It's incredibly easy to dismiss the Bridget Jones movies as a series of old fashioned jokes about becoming a spinster and not fitting into your skinny jeans — a cruel perpetuation of the societal fears women are told they're "supposed" to have as they head into their 30s and 40s. But I'd argue that this reading of Ms. Jones isn't quite fair. While she certainly shouldn't be anyone's poster child for how to be a woman in the world, she is the poster child for accepting that sometimes, our innermost thoughts don't always line up with our feminist philosophies.
Bridget certainly lambasts herself with some of the cruelest language one can use towards themselves. In this month's long-awaited third film, Bridget Jones's Baby , Bridge calls herself a "slut" and a "lardass" for sleeping with a random guy at a festival and for gaining weight while pregnant, respectively (not exactly a body positive or sex positive message). In the diary that made her so famous, she focuses her interests almost entirely in obtaining a relationship with a man, losing weight, and how much alcohol she's consumed (with a side of guilt for each and every beverage). These pages aren't exactly the image of feminist triumph, I'll admit. But it's important to remember one thing, as Bridget says to Mark Darcy when he snoops on her private thoughts in Bridget Jones's Diary, "It's just a bloody diary." Bridget isn't spouting this problematic language in her daily life — we're getting an unfiltered look into this woman's innermost thoughts, and ones that so many of us have when no one else is listening.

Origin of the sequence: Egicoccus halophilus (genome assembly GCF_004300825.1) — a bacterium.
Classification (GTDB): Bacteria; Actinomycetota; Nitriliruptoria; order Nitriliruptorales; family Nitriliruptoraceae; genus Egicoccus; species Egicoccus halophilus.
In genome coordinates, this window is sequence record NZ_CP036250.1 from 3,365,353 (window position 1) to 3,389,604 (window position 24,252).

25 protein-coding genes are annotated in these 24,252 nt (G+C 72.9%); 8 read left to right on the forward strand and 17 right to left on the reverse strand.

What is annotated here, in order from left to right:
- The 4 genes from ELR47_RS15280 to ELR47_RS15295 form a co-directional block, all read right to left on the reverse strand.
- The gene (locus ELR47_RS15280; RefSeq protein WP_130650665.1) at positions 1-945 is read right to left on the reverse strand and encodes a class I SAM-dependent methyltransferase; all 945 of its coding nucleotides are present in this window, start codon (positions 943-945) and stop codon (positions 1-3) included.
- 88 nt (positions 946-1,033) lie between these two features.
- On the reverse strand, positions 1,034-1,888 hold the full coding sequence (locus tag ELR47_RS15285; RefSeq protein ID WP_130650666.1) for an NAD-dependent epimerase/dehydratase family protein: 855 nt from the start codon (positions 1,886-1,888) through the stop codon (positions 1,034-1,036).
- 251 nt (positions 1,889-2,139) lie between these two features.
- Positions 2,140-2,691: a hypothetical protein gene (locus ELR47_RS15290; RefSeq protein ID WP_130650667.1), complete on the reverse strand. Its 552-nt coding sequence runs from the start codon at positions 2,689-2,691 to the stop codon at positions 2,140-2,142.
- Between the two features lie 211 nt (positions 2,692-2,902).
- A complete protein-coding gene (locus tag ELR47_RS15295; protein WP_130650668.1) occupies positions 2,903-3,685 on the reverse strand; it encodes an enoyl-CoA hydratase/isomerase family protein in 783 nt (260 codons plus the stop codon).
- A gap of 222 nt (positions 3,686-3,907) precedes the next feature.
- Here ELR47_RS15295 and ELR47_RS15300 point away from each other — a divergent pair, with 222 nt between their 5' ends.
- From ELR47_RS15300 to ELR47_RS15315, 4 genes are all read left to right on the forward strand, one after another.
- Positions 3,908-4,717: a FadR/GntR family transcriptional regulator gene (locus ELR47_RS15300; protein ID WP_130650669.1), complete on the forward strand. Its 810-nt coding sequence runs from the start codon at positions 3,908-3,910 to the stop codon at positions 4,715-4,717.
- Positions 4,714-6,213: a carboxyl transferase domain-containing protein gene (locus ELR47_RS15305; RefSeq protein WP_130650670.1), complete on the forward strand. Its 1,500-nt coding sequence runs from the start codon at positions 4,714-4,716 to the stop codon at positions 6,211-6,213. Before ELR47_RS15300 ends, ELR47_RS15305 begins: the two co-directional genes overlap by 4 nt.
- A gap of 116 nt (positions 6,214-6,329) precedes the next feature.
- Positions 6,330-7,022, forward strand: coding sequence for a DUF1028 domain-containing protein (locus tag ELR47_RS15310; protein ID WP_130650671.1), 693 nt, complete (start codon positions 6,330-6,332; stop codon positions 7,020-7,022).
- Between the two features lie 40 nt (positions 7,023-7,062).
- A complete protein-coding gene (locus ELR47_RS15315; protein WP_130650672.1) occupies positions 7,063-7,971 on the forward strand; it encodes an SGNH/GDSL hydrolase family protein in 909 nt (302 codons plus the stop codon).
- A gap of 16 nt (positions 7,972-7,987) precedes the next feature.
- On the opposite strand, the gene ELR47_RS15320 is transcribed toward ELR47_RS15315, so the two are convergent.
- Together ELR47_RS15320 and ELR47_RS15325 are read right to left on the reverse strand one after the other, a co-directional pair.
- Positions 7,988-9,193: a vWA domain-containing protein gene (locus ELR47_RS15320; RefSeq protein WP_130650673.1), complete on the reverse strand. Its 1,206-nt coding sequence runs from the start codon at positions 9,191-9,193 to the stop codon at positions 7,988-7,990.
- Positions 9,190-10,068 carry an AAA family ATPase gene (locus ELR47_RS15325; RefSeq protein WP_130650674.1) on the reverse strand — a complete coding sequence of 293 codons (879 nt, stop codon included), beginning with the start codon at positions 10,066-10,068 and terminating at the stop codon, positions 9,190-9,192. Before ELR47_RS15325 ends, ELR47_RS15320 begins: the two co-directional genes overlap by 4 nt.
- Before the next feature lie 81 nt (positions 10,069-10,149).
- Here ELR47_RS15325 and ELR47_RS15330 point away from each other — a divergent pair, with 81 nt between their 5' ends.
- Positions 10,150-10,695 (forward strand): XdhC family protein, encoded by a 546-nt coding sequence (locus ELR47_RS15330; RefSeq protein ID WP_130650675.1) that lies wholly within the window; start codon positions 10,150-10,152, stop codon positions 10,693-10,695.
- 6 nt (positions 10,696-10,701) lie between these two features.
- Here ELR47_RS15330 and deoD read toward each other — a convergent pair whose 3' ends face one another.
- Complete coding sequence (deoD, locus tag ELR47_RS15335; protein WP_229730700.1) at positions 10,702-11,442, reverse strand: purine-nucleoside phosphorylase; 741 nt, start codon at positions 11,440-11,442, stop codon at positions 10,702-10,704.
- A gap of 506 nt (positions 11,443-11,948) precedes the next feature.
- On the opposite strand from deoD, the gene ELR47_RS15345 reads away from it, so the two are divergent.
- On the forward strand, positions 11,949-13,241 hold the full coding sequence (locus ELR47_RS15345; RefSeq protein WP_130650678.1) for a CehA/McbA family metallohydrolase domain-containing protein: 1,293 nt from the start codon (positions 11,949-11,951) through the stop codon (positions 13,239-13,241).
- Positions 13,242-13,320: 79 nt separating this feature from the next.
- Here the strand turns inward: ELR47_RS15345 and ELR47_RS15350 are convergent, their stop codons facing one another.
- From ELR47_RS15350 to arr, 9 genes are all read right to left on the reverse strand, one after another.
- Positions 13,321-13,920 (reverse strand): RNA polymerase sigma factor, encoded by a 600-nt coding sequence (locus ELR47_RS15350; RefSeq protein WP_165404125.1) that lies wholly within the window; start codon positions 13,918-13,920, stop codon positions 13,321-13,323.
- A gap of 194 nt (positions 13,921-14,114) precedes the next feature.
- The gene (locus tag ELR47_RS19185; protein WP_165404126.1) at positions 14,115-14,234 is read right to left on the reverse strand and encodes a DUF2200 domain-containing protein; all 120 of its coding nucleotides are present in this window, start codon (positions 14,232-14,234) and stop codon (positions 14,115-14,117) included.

"If we were all privy to one another’s inner dialogue, we would recognize that we are so very much alike."
"I think that that’s why she’s such a beloved character because we recognize ourselves in her struggles and not just her challenges she faces in her life, but in her, you know, her struggles toward self-acceptance," says Bridget Jones herself, Renee Zellweger, at a roundtable with reporters in New York. "She sort of represents the truth of who we are versus who it is that we aspire to be."
As a feminist, raised by a feminist mother, I constantly feel the pressure that I'm not "supposed" to be OK with feeling these things. If I find myself worrying about being lonely (see: finding a man), or letting my health go (see: obsessing over my weight and drinking too much), or the fact that none of this is solved as I approach age 30, the thoughts involuntarily flying around my head aren't going to be eloquent feminist prose. They pop up, uninvited and against my own progressive creedos, ready to criticize my belly or beg me to wonder why my ex-boyfriend thrice removed broke up with me and if that's the reason I will be alone forever. I don't relish these thoughts. I don't welcome them. They aren't the words that I want in my brain, but they're there regardless. Sometimes I even journal (or write in a diary, if you will) just to get them the hell out of my head so I can move on with my day and my life. And the single element that makes those persistent brainworms so much worse is the subsequent pressure I feel to have never thought them at all.